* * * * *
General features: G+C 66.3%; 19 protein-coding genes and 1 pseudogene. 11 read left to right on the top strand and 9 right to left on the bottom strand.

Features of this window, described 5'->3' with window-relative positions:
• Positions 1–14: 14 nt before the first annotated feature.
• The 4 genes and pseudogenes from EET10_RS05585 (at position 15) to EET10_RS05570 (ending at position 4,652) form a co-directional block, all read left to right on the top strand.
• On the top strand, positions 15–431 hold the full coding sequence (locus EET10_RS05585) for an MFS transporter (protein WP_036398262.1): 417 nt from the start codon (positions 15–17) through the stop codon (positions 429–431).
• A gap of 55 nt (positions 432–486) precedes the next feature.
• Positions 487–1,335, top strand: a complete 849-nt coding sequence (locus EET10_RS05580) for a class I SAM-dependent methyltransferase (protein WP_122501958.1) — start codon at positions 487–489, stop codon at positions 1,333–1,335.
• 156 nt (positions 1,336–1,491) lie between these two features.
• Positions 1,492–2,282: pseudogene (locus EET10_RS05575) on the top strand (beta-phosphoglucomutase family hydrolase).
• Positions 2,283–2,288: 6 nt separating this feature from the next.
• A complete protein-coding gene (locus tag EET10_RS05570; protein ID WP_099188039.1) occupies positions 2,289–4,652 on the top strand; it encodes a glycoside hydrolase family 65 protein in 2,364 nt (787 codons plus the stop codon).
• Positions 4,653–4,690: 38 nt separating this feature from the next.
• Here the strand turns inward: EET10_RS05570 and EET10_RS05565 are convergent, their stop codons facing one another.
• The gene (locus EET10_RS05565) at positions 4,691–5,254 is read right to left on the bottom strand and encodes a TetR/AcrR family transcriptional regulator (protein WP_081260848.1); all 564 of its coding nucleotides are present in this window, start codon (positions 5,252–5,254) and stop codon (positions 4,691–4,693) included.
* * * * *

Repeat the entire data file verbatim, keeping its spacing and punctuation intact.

General features: G+C 66.3%; 19 protein-coding genes and 1 pseudogene. 11 read left to right on the top strand and 9 right to left on the bottom strand.

Features of this window, described 5'->3' with window-relative positions:
• Positions 1–14: 14 nt before the first annotated feature.
• The 4 genes and pseudogenes from EET10_RS05585 (at position 15) to EET10_RS05570 (ending at position 4,652) form a co-directional block, all read left to right on the top strand.
• On the top strand, positions 15–431 hold the full coding sequence (locus EET10_RS05585) for an MFS transporter (protein WP_036398262.1): 417 nt from the start codon (positions 15–17) through the stop codon (positions 429–431).
• A gap of 55 nt (positions 432–486) precedes the next feature.
• Positions 487–1,335, top strand: a complete 849-nt coding sequence (locus EET10_RS05580) for a class I SAM-dependent methyltransferase (protein WP_122501958.1) — start codon at positions 487–489, stop codon at positions 1,333–1,335.
• 156 nt (positions 1,336–1,491) lie between these two features.
• Positions 1,492–2,282: pseudogene (locus EET10_RS05575) on the top strand (beta-phosphoglucomutase family hydrolase).
• Positions 2,283–2,288: 6 nt separating this feature from the next.
• A complete protein-coding gene (locus tag EET10_RS05570; protein ID WP_099188039.1) occupies positions 2,289–4,652 on the top strand; it encodes a glycoside hydrolase family 65 protein in 2,364 nt (787 codons plus the stop codon).
• Positions 4,653–4,690: 38 nt separating this feature from the next.
• Here the strand turns inward: EET10_RS05570 and EET10_RS05565 are convergent, their stop codons facing one another.
• The gene (locus EET10_RS05565) at positions 4,691–5,254 is read right to left on the bottom strand and encodes a TetR/AcrR family transcriptional regulator (protein WP_081260848.1); all 564 of its coding nucleotides are present in this window, start codon (positions 5,252–5,254) and stop codon (positions 4,691–4,693) included.